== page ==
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Hampden Gurney CE primary, London borough of Westminster
With space at a premium but demand for school places growing, the 'vertical school' is a solution for the inner city
Tucked in behind the Edgware road, squeezed around the back of the Marriott hotel, Hampden Gurney CE primary rises like a glass mirage, a brightly lit spaceship touched down in the grimy hinterland north of Marble Arch. Built at a cost of pound;6 million, its "six levels of teaching, sport, worship and play" earned architects BDP a nomination for last year's Stirling prize, architecture's most prestigious award.
From the galleried reception area, visitors can look down into the hall or out beyond a glass-walled play area for infants, and watch the red Routemaster buses passing slowly across west London.
The school's 240 pupils moved into their new home in January 2002, but Hampden Gurney has a venerable history. It was founded in the 1700s, in the aftermath of a cholera epidemic, and classes were originally held in a church basement. A subsequent school building was flattened by German bombs during the Second World War and a third incarnation was put up in the resulting crater, four metres below ground level.
By the end of the 20th century, the post-war buildings were impractical and tired. Faced with the conundrum of how to afford a new building, the trustees came to a deal with property developer Jarvis whereby they leased a proportion of the site - prime commercial land in the heart of the Arab quarter of London's West End - in exchange for a new school building. The result redefines playgrounds, with all-weather, covered decks on each floor where children can feel the wind blowing over the 1.9 metre-high glass walls but are sheltered from the rain. Each of the decks is shared by two classes, with the nursery and infant classes having their own.
"It's working very well," says headteacher Evelyn Chua. "It takes two minutes to get children in and out of the classroom and we have fewer incident reports. It's very safe."
Because the decks lead almost directly off the classrooms, teachers can get their pupils outside for a few stretches and jumps at any point in the day.
Play equipment need not be put away. And the soft surface underfoot precludes bruises and grazes.
The building does have a small outdoor playground on the lower ground level, where children can do outdoor PE and team games.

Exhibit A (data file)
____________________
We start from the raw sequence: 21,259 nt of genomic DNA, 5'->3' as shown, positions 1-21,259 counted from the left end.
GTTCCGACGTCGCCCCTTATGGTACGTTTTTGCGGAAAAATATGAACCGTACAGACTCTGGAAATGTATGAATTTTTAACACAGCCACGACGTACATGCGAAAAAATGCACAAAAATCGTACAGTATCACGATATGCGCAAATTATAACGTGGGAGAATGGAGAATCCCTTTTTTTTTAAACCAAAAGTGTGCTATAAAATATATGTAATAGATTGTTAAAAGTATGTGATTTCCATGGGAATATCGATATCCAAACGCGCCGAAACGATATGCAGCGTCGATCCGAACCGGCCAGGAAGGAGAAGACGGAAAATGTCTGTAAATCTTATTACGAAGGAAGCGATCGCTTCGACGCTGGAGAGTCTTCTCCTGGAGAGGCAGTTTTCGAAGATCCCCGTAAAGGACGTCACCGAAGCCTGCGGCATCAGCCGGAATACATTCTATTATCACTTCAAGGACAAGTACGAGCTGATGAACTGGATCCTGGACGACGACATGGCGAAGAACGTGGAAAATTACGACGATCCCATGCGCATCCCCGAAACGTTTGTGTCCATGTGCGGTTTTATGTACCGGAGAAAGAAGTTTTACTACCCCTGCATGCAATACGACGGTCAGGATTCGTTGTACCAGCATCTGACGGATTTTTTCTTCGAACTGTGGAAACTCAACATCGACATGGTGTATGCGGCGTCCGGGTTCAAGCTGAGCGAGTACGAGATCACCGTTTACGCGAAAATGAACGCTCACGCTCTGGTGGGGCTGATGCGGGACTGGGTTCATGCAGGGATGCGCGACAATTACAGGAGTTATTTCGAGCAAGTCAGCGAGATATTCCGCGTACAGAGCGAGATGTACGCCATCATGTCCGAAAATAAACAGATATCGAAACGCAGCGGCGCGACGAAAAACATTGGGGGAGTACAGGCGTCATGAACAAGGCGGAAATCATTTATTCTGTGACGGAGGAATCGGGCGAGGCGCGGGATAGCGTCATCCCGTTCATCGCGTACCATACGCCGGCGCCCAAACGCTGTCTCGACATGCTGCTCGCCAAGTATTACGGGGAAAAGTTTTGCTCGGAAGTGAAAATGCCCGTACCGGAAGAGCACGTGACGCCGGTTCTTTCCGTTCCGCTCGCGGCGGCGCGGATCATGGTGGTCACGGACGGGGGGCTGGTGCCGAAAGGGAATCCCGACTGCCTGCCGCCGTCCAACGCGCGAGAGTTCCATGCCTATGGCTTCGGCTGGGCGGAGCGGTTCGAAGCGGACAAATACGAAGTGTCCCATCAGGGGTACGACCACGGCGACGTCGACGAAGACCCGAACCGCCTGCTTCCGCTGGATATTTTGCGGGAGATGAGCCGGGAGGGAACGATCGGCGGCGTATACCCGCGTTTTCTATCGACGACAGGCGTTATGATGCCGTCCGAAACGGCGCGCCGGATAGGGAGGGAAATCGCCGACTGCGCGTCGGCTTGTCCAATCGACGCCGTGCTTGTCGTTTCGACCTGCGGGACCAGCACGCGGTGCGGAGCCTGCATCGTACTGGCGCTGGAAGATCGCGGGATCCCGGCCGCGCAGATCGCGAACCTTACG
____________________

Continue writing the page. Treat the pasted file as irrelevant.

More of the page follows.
Evelyn Chua is in her sixth year as head at the school, and has fielded much of the opposition provoked by the scheme, which was 12 years in the planning. Opponents believed the children, many of whom live in flats, needed proper outdoor access to ground-level playgrounds. But since the school opened, reactions have been positive. "We saw the option for a different kind of school, providing some play space and equipped with all the 21st-century learning facilities. No one has said, 'You've been foolish'," she says.
The "vertical school" provides more space on a smaller footprint than "ground-level" schools and allows children literally to move up through the building as they grow. But innovative design and futuristic facilities come at a cost. Electricity bills - including the cost of lighting the playdecks - have greatly increased. A plethora of lavatories are maintained by an outside contractor at a cost of pound;700 a month. And drainage and safety have needed extra attention since the building came into use. "I'd advise anyone to be very careful of what they're getting into," says Evelyn Chua.
"Make sure the architects are building you a school you can afford."
Westborough primary school, Westcliff-on-Sea, Essex Ingenious, low-tech building made of cardboard. Winner of two awards from the Royal Institute of British Architects.
Ones to watch
Whiteley primary school, Fareham, Hampshire Woodland school also garlanded by the Royal Institute of British Architects.
Monkseaton community high, North Tyneside Part of the joinedupdesignforschools project. Is consulting pupils about a new building.